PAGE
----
Zhongwen Hu finds her approach to painting a unique form of art therapy. And she hopes her work will offer viewers a sense of catharsis and being in the moment, too.
After the year we’ve had, we could all do with a bit of peace and tranquillity. And you’ll get an instant hit of that the moment you glance at the work of Zhongwen Hu.
The Shanghai-based painter, illustrator, and animator is known for creating scenes of positive energy that spring from the seemingly mundane motions of everyday life. This work, imbued with emotional sensitivity, can be found in art galleries, books and commercial products.
Zhongwen’s work has been exhibited in multiple cities across China, the United States and the UK. And her latest instalment in her series, Day Tripper (2020-2023) , has gone right up our flagpole. We chatted to the artist to learn more about the thinking behind it.
“I was inspired by an idea called ‘Walking meditation’, that is, to discard the distractions of thought and embrace the unbridled sensations of objects and our surroundings,” says Zhongwen. “At the same time, since time does not, in some ways, exist, the past and future only exist in the mind, so the only moment that can be experienced is the present.
“Such a fixation on the present can help to extricate thought and judgement, a state of mind that I believe is a gateway to self-healing,” she continues.
Zhongwen reveals that most of her work is inspired by real people she’s met during the course of her life. “I love ground-connecting and observing human activities in a relaxing state,” she explains. “I take lots of pictures whenever I see a moment that I find touching, and I will make a couple of sketches, too. I’ll emphasise one or two key points in the image and experiment with exaggeration on them.”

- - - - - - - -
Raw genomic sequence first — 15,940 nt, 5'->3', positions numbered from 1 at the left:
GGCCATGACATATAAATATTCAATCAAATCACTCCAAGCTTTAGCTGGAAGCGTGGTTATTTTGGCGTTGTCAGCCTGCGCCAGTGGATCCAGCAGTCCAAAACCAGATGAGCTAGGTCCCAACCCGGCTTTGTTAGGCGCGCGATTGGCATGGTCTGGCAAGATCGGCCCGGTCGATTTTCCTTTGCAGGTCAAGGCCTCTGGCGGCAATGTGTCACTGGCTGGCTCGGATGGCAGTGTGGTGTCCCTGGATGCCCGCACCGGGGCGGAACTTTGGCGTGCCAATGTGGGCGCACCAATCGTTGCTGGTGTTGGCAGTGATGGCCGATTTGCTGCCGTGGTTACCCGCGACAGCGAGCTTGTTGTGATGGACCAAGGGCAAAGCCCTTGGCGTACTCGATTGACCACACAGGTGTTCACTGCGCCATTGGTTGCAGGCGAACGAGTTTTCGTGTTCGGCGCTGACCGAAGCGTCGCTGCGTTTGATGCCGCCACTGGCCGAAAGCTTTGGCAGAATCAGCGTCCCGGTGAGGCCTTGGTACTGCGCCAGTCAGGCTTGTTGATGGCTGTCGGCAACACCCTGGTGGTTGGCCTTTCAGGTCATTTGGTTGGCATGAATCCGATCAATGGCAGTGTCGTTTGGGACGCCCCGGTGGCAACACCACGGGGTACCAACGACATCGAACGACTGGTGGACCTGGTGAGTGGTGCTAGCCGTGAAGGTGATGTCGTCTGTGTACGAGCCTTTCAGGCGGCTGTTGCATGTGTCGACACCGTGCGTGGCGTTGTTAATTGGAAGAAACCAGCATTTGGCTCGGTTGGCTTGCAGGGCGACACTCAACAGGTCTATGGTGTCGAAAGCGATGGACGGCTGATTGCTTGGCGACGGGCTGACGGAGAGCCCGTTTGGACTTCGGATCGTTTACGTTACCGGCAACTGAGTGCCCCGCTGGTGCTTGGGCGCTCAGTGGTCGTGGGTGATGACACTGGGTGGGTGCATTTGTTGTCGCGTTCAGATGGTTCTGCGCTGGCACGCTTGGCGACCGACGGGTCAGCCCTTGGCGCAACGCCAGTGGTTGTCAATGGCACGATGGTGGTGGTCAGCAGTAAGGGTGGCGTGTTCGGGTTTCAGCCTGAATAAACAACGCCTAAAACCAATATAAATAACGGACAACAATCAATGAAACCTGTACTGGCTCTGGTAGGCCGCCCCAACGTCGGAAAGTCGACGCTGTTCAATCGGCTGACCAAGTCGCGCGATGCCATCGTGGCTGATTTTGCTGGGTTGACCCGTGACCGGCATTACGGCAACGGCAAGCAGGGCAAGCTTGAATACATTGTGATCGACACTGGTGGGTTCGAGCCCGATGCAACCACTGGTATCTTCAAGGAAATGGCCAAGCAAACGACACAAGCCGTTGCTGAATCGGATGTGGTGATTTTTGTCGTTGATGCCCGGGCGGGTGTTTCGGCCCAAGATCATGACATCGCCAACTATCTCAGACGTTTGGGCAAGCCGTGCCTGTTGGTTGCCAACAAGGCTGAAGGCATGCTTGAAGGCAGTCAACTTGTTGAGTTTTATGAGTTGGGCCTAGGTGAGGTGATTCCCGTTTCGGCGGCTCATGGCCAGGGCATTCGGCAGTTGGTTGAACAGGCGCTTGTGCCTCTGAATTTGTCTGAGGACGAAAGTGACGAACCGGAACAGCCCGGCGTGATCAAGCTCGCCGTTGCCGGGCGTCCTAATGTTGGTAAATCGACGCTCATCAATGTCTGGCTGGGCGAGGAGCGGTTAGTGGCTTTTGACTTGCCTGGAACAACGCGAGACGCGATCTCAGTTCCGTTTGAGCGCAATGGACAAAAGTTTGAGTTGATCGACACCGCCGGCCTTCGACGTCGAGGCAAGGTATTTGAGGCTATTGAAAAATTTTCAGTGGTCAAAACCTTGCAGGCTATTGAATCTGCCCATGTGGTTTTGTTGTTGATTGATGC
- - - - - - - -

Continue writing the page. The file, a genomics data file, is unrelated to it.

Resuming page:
Beyond this process and general themes, she’s unsure she has a specific style. “But when I paint, I always think of expressionism,” she says. “I like paying more attention to emotional experience than physical reality.”
Indeed, for a long time, she’s found making art an intensely emotional experience. “I used to paint a lot about surrealism, memories and consciousness stuff,” she recalls. “The emotions were so intense that I had to make them into paintings. Every time I finished, I felt so relieved. My thought was that if I could heal myself, viewers could have similar experiences, and their raised emotions could be mollified too.”
“That became a turning point for me to explore my way of artistic therapy,” she continues. “So I started to read a lot of spiritual books; one of them was talking about walking meditation. And I discovered that painting could also be a way of walking meditation.
“Now I understood why I was so relieved by doing it. I hope my work can also be an entry point for viewers to be present and experience catharsis. They will realise anything they need is not ‘nowhere’ but ‘now here’.”